The first thing employees will hear when they come to role call meeting is some music. Each day, a different kind of music plays. It could be merengue one day, Indian music another day or classical music. “It settles their soul,” says Bienko, who is fond of quoting reggae star Bob Marley.
Employees will discuss unfamiliar music. Besides putting employees in a good mood, it may spark a conversation with a customer later in the day.
Then it’s on to “this day in history” lesson. In Fort Myers recently, the crew discussed the Great Emigration by settlers to Oregon on this day in 1843. Gambill says 1,000 people moved 2,000 miles from Independence, Mo., by wagon train to settle that state. No moving trucks or even roads back then. That’s like driving from Fort Myers to Tennessee and back, Gambill says. “Have you played that Oregon Trail video game?” he adds. Everyone nods.
The next part of role call hits closer to home as the crew discusses today’s news. The main headline is about the poor treatment veterans get at the U.S. Department of Veterans Affairs’ clinics and hospitals.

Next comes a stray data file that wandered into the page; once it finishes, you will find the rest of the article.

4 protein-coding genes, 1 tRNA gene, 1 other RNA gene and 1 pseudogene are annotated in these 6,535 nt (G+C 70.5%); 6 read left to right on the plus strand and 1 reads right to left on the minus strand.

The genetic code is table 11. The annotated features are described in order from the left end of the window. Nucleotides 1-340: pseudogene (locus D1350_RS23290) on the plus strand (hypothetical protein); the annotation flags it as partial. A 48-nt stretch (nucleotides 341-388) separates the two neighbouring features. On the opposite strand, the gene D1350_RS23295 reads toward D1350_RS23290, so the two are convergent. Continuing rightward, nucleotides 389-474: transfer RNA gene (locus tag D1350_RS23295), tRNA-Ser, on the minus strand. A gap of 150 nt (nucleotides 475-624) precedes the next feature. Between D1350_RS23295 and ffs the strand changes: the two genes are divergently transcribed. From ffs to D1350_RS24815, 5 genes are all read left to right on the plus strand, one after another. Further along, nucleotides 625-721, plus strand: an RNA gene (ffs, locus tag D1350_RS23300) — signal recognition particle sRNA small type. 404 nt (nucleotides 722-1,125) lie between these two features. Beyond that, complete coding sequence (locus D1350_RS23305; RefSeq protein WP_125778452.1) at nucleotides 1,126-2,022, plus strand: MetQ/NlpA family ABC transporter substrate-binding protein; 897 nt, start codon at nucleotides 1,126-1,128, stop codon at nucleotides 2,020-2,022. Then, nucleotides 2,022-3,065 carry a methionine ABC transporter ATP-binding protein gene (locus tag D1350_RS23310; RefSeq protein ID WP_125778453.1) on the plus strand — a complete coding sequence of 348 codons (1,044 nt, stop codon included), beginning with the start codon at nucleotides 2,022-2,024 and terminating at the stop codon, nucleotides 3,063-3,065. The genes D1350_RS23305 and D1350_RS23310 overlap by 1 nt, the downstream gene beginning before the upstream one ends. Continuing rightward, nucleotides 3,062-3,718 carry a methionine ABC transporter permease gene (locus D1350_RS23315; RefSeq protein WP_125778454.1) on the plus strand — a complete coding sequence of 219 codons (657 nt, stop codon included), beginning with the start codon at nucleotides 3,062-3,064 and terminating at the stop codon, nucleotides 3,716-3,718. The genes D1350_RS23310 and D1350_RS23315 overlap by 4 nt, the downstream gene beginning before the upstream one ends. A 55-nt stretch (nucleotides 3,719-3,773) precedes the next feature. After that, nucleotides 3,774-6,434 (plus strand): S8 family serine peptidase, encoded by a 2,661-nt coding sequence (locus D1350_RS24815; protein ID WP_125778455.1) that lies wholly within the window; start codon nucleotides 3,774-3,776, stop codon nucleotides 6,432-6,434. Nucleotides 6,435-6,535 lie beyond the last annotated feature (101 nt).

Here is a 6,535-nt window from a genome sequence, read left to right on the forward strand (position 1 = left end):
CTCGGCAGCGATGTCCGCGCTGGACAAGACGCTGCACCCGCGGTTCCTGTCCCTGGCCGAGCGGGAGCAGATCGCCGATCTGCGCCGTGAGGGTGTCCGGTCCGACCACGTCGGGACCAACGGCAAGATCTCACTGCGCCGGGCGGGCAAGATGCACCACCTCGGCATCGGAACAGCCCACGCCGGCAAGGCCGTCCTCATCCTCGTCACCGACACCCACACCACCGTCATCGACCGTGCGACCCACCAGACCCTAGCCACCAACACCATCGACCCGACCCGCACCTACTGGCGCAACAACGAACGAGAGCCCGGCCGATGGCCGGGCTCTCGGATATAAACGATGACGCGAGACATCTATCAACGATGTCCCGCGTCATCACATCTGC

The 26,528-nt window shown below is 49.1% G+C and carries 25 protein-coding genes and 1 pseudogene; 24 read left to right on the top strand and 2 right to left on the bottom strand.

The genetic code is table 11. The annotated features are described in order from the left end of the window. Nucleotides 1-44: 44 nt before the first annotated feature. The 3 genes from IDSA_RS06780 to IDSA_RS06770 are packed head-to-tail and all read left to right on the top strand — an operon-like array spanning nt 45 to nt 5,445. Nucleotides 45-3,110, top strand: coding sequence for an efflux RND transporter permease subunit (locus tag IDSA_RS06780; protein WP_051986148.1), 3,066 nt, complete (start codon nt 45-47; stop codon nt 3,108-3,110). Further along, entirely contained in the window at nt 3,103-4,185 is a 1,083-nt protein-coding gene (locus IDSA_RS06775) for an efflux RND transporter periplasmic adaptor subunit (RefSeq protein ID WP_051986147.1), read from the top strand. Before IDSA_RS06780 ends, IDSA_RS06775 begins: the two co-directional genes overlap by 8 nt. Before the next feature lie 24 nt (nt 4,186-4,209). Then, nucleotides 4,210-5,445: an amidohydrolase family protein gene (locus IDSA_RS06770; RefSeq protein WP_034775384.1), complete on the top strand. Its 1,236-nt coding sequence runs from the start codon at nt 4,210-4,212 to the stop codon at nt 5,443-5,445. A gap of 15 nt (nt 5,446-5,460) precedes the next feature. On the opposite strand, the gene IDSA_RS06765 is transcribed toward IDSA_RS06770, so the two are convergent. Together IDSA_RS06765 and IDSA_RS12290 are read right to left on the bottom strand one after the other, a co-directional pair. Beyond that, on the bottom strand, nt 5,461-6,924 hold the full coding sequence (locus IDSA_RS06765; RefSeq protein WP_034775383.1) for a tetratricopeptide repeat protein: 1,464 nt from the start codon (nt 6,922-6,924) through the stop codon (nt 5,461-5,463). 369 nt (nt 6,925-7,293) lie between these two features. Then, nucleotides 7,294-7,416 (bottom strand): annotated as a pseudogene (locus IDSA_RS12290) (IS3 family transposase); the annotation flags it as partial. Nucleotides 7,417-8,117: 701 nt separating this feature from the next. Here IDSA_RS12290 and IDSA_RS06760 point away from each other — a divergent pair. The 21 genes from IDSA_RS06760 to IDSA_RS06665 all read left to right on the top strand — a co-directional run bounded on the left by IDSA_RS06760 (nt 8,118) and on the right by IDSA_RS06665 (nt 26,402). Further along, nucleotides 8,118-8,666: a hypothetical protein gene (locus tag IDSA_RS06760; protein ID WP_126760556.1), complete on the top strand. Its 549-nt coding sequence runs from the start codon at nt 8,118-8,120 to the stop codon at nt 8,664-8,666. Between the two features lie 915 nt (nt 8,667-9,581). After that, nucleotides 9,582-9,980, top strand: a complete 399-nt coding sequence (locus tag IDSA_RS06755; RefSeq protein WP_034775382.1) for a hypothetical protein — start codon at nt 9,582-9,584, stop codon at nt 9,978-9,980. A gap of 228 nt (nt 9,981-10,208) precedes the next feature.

Gambill is a U.S. Army veteran who feels he didn’t get the disability benefits he believes he’s entitled to, something he’s still fighting the VA about. “I got run over by a Humvee,” he recalls. “I could barely walk for months. I have arthritis so bad.”
The discussion illustrates Bienko’s point: Managers and co-workers learn something about themselves and each other through this process. Knowing Gambill served in the Army and was injured might make his colleagues more understanding and helpful when he’s having a bad day. “This is our locker room,” Bienko says. “Life is bigger than the workday.”
Indeed, part of the discussions revolves around personal victories or challenges. Perhaps an employee’s child won his baseball game or he learned a new skill or bought a new house. A manager might benefit by writing a congratulatory note or buying a small housewarming gift.
Personal challenges also provide opportunities for managers and teammates to help each other. Perhaps an employee has a sick relative for whom he provides care, for example. “Help him take the load off,” Bienko counsels.